The role of 3-dimensional sonography and virtual sonographic cystscopy in detection of bladder tumors

  • A.M. Tawfeek
  • D. Mostafa
  • M.A. Mahmoud
  • A. Radwan
  • I.H. Hamza
Keywords: Virtual cystoscopy, 3D ultrasonography, Bladder tumors, TCC, Haematuria

Abstract

Introduction: Bladder cancer is the second most common genitourinary malignancy. Recent technological advances have led to the development of virtual endoluminal internal views similar to those obtained with conventional endoscopy (virtual cystoscopy).
Objectives: To evaluate the potential value of virtual cystoscopy in the detection and follow up of bladder tumors.
Patients and methods: A total of 50 patients from Ain Shams University Hospital were studied between August 2012 and April 2014 at Ain Shams’ Radiology Department and Sonoscan Radiology Center. All patients underwent 2D-US, 3D virtual sonographic cystoscopy and conventional cystoscopy, with results compared for sensitivity and specificity in correlation with the site, size and shape of the tumor.
Results: 3D virtual cystoscopy showed a sensitivity of 96.5%; while its specificity in identifying lesions was 85.7%; positive predictive values were 96.5%; negative predictive value were 85.7%. The sensitivity of the 2D ultrasound was 77.2%; while its specificity in identifying lesions was 57.1%; positive predictive values came at 88%; negative predictive value were 38.1%. Calculations were made taking into consideration the conventional cystoscopy “gold standard”.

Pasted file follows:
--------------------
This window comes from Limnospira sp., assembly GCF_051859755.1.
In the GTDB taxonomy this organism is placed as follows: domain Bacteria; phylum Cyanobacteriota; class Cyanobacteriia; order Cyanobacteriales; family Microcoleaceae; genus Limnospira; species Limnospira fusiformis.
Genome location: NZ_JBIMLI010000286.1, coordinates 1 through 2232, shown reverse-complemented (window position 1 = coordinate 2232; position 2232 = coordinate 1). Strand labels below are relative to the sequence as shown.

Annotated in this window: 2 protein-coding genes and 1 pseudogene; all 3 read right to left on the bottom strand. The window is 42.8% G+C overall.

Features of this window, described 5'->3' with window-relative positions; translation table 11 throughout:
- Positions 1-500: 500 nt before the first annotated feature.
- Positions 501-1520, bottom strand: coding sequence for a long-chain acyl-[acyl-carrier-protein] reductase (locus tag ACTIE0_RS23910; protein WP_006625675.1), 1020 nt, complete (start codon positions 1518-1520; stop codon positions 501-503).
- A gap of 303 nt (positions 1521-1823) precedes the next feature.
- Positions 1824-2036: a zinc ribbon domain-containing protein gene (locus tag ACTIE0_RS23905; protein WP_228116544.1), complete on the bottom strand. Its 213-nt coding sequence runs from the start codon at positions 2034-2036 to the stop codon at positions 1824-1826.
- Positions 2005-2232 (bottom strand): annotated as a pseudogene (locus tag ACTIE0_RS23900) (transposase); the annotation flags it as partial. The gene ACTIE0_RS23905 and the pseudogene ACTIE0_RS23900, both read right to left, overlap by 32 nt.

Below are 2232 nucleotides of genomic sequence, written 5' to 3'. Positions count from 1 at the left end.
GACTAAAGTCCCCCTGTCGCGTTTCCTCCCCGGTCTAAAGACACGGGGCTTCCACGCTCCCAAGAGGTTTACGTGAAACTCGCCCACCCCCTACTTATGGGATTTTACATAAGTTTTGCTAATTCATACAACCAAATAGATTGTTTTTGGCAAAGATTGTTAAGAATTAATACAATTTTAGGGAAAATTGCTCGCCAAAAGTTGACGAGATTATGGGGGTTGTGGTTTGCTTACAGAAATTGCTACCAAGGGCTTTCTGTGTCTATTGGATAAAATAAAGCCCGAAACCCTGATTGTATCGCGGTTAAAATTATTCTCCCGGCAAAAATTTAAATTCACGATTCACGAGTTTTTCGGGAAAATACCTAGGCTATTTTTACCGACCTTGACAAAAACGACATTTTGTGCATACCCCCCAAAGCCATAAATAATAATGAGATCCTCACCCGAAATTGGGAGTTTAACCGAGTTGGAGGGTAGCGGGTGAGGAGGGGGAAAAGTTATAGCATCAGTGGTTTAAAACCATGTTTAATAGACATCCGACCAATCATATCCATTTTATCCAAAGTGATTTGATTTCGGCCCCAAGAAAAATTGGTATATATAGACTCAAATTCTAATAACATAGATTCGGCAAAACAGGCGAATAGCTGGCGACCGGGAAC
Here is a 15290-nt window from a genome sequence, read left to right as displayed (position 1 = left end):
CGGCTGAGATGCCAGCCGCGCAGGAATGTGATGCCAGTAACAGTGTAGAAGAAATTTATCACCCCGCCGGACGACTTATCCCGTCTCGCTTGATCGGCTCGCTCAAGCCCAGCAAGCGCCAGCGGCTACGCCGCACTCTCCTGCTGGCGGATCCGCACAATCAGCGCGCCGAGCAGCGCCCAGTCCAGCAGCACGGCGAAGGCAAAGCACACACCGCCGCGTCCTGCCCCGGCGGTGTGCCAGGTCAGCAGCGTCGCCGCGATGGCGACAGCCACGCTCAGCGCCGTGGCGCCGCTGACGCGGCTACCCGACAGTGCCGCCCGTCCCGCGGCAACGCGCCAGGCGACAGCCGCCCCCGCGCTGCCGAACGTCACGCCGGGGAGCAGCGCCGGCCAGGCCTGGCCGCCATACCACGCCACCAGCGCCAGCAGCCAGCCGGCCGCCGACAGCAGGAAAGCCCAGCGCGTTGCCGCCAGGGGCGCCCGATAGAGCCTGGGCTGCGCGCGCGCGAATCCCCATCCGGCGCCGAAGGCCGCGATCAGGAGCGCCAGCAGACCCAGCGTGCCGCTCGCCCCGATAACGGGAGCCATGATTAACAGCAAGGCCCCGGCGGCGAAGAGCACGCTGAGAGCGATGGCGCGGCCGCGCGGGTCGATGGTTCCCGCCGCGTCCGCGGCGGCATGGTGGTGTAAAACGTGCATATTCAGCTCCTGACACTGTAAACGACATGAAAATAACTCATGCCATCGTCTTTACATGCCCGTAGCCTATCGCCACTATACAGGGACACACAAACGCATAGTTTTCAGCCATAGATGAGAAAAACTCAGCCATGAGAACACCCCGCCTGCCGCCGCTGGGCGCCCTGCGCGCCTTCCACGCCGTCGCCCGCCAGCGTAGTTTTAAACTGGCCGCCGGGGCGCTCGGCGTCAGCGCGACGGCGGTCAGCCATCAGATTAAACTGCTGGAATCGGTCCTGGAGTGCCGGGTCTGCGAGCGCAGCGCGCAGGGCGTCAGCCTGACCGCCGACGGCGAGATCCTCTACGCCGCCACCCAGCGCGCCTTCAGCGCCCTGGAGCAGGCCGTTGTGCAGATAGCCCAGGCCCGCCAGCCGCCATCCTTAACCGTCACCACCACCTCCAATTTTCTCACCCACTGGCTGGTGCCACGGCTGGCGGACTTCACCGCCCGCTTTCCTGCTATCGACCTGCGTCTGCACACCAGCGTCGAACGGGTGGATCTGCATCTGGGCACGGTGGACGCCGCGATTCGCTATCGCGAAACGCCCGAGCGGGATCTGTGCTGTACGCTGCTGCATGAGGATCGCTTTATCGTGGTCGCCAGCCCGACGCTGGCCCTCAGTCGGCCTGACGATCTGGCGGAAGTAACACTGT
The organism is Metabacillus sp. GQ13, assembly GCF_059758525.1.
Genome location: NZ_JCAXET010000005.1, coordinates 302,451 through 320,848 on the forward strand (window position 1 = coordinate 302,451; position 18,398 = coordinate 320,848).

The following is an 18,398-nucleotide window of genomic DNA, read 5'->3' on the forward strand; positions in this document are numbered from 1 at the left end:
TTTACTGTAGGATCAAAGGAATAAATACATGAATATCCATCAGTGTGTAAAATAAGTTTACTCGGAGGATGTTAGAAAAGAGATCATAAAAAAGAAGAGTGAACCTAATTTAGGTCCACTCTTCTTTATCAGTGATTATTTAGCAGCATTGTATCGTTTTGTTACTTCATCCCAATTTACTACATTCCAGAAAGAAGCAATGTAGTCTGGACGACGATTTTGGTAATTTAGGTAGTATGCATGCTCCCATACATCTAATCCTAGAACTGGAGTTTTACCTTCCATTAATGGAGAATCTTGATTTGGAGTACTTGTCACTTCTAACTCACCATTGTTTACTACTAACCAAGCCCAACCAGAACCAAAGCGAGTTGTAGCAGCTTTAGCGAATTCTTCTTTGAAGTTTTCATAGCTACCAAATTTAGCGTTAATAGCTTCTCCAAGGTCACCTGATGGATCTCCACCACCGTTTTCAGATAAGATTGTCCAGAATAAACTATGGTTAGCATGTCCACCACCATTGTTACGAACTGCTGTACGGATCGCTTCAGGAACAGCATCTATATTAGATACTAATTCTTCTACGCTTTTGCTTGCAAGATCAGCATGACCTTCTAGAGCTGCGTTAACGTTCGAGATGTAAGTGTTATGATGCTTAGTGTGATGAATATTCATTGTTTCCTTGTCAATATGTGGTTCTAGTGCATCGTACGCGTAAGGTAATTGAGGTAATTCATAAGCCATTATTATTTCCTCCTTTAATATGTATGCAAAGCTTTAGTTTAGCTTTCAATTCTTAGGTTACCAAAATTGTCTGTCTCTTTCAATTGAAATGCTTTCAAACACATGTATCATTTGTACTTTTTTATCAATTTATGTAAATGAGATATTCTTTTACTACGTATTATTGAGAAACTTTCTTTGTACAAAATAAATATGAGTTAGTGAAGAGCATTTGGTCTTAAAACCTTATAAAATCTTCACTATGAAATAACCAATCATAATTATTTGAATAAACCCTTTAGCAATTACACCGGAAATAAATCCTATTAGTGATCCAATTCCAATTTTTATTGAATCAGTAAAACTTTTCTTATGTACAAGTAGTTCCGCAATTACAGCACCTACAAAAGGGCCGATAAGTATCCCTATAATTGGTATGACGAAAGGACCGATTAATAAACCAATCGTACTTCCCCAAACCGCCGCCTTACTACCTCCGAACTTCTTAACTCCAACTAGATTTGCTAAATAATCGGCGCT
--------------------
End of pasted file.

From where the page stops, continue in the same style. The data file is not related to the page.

Conclusion: Additional to lower costs and no radiation exposure, 3D sonography appears comparable to the use of CT scans and MRI in providing virtual cystoscopy in investigating bladder cancer. Virtual sonographic cystoscopy may therefore be a useful alternative for screening and follow up of tumors, particularly if conventional cystoscopy cannot be performed. However, 3D sonography cannot replace pathological staging, and there is still a need to further improve this technology for enhanced assessment of mucosal abnormalities.

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eISSN: 1110-5704